Larval odonates as bioindicators of cattle grazing and water quality at prairie wetlands
Vegetation near wetlands is precious habitat for odonates such as dragonflies and damselflies. Odonates could therefore be a prime indicator of the ecological impact of cattle grazing near wetlands. Christine completed a study of 27 prairie potholes in south-eastern Alberta with different cattle grazing scenarios. The study investigated the suitability of odonates as biological indicators, or bioindicators, of the impact of cattle grazing on wetland water quality, vegetation structure, vegetation diversity, and the aquatic macro-invertebrate communities at prairie wetlands.
As Christine's thesis states,
Cattle are given free access to prairie wetlands in the study area as a
source of drinking water and supplementary forage. Cattle were commonly observed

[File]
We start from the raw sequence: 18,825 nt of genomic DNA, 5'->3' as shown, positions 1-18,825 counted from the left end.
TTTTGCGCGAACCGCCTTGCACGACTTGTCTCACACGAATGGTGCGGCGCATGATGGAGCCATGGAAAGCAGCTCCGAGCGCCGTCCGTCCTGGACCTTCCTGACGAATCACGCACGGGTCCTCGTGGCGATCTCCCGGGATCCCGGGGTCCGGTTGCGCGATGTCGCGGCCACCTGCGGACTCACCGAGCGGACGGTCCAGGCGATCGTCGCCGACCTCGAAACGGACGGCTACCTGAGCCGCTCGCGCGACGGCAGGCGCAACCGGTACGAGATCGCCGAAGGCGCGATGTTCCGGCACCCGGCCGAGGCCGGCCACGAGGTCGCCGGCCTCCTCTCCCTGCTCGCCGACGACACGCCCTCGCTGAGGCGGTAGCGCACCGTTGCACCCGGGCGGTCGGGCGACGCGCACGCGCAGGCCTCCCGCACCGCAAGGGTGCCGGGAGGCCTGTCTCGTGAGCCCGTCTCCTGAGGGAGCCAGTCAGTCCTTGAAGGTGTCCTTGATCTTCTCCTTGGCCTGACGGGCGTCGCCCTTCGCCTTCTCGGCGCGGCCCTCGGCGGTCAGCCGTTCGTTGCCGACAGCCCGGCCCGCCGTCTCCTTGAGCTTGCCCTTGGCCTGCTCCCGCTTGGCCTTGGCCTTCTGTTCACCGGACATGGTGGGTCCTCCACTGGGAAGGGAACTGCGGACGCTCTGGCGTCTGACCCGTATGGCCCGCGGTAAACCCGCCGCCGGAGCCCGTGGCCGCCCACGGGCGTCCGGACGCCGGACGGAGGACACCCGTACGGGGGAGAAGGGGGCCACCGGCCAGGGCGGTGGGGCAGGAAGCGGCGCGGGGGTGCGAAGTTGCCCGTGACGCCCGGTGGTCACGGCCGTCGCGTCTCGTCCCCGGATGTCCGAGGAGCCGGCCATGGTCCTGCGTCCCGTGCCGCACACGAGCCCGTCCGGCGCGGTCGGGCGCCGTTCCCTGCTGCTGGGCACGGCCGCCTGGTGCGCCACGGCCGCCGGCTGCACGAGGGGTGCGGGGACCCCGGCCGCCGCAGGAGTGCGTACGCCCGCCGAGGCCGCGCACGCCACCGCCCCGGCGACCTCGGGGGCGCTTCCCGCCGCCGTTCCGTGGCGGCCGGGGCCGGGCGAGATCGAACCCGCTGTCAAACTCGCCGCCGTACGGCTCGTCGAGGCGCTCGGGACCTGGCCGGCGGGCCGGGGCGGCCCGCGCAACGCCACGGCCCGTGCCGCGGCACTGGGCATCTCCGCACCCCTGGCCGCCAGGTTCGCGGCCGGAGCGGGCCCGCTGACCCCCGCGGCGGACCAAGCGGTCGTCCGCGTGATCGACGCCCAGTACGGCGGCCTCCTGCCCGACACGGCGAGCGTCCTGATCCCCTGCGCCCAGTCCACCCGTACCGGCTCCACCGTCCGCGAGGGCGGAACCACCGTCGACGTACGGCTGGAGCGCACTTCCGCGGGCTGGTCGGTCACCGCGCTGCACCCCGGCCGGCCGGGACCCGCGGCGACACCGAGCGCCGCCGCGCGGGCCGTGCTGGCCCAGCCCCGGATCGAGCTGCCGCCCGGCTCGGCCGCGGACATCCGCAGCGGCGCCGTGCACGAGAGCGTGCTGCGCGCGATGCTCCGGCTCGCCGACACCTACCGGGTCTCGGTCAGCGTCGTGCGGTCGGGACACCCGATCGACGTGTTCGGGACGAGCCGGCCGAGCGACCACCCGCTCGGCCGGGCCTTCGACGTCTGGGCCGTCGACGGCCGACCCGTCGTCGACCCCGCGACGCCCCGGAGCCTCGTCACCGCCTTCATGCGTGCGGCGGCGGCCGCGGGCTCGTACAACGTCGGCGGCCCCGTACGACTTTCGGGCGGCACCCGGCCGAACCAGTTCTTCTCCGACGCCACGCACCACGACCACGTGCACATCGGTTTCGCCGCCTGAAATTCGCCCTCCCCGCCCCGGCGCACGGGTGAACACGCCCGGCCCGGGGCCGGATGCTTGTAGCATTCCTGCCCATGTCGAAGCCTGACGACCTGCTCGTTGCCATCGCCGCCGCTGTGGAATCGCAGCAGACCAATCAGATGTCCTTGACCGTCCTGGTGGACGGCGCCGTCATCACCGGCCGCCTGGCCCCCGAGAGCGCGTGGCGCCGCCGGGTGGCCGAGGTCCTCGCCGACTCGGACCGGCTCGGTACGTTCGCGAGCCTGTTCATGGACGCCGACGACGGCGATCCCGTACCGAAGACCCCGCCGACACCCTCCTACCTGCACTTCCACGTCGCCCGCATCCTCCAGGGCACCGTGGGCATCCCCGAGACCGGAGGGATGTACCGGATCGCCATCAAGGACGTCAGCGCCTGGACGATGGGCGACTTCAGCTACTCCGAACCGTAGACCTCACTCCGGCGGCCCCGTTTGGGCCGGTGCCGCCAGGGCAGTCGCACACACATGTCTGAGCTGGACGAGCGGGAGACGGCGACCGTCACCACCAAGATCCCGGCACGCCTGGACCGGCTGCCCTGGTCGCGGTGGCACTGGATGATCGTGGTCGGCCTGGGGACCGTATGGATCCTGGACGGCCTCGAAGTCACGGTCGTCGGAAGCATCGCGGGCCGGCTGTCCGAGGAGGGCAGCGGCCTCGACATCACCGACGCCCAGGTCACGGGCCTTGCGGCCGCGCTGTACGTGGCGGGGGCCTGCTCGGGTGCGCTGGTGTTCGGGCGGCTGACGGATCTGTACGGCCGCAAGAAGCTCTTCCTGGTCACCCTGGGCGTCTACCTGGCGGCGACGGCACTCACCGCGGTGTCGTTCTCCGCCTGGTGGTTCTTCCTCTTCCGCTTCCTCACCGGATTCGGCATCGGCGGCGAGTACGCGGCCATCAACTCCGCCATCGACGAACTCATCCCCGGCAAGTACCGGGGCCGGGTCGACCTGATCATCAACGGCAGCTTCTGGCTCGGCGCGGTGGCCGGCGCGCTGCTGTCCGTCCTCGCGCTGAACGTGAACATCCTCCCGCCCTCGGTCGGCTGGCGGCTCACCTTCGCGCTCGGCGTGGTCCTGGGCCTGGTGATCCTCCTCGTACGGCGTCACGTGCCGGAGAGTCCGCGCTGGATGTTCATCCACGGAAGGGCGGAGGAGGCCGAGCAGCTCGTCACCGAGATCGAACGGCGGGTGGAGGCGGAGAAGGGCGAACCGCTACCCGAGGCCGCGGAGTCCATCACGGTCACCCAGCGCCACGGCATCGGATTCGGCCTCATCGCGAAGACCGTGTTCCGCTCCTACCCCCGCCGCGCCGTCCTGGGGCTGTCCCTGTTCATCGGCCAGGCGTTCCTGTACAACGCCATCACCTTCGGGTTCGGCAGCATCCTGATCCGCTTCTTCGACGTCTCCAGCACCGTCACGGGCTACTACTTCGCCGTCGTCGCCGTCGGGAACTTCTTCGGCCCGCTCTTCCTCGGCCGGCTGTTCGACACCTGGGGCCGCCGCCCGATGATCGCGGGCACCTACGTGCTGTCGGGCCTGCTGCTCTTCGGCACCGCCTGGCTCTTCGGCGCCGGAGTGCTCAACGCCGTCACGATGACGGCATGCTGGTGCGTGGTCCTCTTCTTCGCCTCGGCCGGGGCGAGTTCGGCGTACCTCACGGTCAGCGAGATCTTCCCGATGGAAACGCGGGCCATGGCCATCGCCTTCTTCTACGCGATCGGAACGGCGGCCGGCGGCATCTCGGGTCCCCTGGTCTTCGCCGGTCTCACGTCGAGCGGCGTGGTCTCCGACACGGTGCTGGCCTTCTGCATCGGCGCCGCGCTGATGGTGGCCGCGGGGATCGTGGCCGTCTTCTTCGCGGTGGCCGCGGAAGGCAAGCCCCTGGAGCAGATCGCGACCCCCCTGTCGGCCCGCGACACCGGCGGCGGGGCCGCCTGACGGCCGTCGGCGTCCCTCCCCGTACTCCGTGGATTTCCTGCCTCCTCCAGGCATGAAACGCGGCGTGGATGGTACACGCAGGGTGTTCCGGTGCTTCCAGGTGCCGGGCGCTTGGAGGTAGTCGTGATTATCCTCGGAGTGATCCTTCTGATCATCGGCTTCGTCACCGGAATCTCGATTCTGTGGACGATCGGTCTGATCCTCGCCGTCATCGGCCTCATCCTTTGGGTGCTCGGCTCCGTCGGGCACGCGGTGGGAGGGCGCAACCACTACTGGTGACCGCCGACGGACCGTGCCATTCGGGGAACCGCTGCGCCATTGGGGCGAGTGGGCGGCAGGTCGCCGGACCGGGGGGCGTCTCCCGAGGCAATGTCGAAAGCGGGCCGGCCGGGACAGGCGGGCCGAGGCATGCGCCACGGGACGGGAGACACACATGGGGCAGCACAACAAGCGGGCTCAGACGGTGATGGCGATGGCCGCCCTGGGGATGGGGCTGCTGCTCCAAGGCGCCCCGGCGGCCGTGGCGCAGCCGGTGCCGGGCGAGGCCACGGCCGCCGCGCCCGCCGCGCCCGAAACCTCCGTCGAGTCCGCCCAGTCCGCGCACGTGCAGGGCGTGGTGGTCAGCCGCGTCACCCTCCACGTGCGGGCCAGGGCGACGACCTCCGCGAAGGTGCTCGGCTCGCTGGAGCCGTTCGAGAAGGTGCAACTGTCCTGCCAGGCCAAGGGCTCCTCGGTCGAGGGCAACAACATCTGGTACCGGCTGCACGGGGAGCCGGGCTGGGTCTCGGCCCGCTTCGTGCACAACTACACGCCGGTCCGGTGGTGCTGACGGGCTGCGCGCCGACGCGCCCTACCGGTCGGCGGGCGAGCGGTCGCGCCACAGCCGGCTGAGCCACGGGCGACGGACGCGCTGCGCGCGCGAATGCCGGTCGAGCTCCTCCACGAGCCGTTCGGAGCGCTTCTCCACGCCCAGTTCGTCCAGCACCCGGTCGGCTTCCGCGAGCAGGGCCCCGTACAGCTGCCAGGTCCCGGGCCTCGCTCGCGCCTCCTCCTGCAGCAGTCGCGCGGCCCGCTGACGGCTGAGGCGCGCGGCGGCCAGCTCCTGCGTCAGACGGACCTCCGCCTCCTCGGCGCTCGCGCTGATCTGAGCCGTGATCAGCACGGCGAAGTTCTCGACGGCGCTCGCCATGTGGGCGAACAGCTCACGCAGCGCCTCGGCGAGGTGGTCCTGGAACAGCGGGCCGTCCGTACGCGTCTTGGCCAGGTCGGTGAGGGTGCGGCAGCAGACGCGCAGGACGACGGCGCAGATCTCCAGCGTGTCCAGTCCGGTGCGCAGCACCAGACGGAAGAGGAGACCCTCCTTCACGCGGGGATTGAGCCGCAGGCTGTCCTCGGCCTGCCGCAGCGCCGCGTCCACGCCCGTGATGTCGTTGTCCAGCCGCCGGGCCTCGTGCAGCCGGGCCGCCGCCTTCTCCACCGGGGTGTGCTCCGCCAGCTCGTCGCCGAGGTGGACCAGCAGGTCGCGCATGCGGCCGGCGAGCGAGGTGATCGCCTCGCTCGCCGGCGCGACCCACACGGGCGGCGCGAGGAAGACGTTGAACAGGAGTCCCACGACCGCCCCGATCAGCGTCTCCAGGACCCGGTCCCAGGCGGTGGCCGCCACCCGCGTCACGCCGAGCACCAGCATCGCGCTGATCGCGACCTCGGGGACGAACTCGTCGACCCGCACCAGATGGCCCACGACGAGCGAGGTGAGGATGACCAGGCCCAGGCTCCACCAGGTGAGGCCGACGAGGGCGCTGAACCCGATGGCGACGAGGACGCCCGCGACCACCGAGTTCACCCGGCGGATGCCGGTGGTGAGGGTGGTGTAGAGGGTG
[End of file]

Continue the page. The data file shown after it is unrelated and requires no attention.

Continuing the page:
targeting their grazing efforts on wetland vegetation and effectively removing most of the
emergent vegetation (e.g. Typha latifolia and Scirpus sp.). Unrestricted cattle access to
wetlands is a well-established management strategy that has arisen [from] convenience and
economy rather than ecological study. It has been demonstrated that keeping cattle out of
wetlands and providing on-site watering troughs can improve cattle health and weight
gain, and in turn increase ranchers' profits.
The impacts of cattle grazing include:
- Changed plant species composition, including decreased richness and vegetation density
- Disrupted ecosystem function, such as nutrient cycling and succession
- Changed ecosystem structure, such as vegetation height and soil erosion
The picture below shows the difference between heavily grazed and un-grazed wetlands. Deferred grazing refers to grazing that only allows cattle to graze after waterfowl have nested, and their young are fledged.
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